Indianapolis gets 2016 Olympic Trials in diving
David Boudia's road to Rio will begin on his home turf - Indianapolis.
On Tuesday, USA Diving selected Indy to host the eight-day 2016 Olympic diving trials, beating out Atlanta. It will be the sixth time Indianapolis has hosted the event and has stoked the emotions of a defending Olympic gold medalist whose career took off in this same venue, the Indiana University Natatorium on the campus of IUPUI.
''When I was younger, all I wanted was to see my name on that wall,'' Boudia said, referring to the names of the Olympic qualifiers that are painted in blue ink on the wall behind the diving platforms. ''There's no question in my mind that this Olympic Trials will be the best that I've seen in my lifetime.''
The 24-year-old Boudia, who was born in Texas but didn't start diving until he moved to Indiana, won two medals in London - bronze in the 10-meter synchronized platform and gold in the 10-meter individual platform.
Much has changed since then. He's co-hosted a reality television show, become a statewide celebrity, gotten married and is about to graduate from Purdue. But over the years, not much has changed about his affinity for the IU Natatorium.
Apparently, USA Diving officials felt the same way. After winnowing the field of contenders from six to two last month, a committee of diving staff and board members took a second look at both venues. Atlanta wanted to host the event at the natatorium on Georgia Tech's campus, which was used for diving events at the 1996 Olympics.
A final decision wasn't supposed to be made public until Dec. 10, but the Indianapolis-based governing body didn't bother waiting that long and awarded the event to Indy in June 2016.
''I think they were very pleased with our bid package, our commitment to marketing the event, the community programs we offered and the experience we've had previously with major events to take them to a new level,'' Indiana Sports Corp. president said. ''That's what they were seeking.''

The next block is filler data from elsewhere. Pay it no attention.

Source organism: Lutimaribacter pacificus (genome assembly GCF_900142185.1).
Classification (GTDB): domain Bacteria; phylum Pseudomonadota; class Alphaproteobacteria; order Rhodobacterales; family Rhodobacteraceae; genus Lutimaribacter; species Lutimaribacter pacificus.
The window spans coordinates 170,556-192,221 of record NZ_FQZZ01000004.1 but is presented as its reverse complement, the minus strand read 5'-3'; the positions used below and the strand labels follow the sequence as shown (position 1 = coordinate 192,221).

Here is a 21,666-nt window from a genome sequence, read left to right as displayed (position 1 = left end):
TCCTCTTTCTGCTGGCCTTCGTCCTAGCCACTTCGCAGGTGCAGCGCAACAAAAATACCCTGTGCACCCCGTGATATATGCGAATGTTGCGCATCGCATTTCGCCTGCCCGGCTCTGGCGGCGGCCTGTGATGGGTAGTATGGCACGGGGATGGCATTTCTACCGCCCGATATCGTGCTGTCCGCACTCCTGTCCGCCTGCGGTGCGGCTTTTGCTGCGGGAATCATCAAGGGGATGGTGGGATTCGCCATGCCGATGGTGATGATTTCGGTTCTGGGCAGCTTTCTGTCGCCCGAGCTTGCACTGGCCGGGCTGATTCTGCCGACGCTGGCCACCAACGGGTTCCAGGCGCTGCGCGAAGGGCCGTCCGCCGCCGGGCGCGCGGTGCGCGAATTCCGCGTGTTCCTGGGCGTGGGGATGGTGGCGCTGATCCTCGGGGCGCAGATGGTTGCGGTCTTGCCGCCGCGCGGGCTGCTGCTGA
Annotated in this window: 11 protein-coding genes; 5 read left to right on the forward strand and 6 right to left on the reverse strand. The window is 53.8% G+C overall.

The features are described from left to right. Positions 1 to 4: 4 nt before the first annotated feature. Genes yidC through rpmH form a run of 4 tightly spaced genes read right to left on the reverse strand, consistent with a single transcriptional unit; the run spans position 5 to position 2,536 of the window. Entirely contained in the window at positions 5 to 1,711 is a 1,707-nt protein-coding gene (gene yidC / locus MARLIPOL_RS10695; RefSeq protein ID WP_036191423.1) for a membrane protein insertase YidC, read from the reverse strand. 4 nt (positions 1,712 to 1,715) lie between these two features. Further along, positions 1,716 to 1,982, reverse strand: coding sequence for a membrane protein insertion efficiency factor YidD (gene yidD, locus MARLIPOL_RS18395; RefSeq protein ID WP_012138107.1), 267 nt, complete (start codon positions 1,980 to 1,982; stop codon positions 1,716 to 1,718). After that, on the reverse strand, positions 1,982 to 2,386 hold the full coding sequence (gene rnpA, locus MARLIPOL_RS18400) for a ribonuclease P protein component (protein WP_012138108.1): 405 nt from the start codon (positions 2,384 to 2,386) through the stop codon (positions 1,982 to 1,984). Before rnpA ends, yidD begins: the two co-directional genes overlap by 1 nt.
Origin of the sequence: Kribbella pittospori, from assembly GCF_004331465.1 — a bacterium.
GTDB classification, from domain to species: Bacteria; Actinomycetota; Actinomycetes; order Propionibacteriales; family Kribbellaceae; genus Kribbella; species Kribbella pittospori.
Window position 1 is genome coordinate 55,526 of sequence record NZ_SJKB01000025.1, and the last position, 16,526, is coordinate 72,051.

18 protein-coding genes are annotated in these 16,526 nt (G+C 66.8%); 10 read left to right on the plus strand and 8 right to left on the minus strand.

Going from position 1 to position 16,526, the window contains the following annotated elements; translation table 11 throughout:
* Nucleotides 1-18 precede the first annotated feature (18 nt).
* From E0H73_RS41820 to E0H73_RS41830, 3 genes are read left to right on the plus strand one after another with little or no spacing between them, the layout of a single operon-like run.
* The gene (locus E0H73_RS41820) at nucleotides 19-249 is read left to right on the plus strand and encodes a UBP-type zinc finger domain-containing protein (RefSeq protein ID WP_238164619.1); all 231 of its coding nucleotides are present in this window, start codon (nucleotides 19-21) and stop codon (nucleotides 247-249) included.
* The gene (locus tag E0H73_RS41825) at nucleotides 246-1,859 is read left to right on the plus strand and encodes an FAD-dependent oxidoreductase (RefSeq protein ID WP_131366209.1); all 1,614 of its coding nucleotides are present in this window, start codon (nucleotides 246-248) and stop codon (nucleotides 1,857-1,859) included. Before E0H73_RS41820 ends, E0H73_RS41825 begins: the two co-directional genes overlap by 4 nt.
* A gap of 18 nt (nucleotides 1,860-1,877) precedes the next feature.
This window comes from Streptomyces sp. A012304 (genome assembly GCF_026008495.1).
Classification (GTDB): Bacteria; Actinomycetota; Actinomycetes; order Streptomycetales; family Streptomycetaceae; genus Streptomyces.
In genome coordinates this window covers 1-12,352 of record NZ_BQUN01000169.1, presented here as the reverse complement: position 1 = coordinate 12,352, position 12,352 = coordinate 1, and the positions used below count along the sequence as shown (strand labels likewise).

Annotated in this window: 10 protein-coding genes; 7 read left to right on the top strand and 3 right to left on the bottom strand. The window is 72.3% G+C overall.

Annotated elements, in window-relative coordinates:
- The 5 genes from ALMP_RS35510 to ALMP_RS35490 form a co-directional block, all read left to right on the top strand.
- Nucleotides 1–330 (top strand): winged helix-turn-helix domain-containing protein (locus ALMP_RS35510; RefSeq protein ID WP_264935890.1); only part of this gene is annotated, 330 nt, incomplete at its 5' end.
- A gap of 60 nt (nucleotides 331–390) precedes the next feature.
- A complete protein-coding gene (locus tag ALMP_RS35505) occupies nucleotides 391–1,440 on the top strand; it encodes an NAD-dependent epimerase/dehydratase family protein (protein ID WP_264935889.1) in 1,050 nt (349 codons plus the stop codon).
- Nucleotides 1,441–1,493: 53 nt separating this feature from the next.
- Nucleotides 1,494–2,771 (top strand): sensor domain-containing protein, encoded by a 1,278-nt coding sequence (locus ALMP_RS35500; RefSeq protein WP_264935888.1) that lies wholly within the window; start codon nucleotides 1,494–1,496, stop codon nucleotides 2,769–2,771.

Indiana Sports Corp. has played a monumental role in bringing and running sporting events in Indianapolis such as the Super Bowl, men's and women's Final Fours, the world basketball and swimming championships and a host of other Olympics trials and national championship events over the past three decades.
One thing that could change this time is the look of the natatorium, which was originally built in 1982. Over the years, it has become known as one of the fastest pools in the world and has hosted everything from Olympic swimming and diving trials to the inaugural Duel in the Pool.
But few updates have been made to the facility since it was built in 1982, and local and state swimming officials have pleaded for upgrades in recent years.
They may finally be getting them now. Melangton said details of those plans would be released in the future.
''The natatorium is in need of some TLC, and we're addressing those needs,'' she said. ''We'll give it some TLC to keep the nat one of the premier aquatic venues in the country, if not the world.''
The star attraction, of course, will be Boudia, who took a three-month break after the Olympics before jumping back into full-time training.
Boudia has changed his regimen, cutting the number of hours he works to focus instead on what he describes as a smarter training routine - all so can he defend his Olympic title in less than three years.
And he couldn't have picked a better city to try and make his third Olympic team than Indy.
''It's definitely going to be special because my family, friends and supporters are all there,'' he said. ''This is where I started my diving career, and I don't know what my future holds, but it will be a special event, for sure.''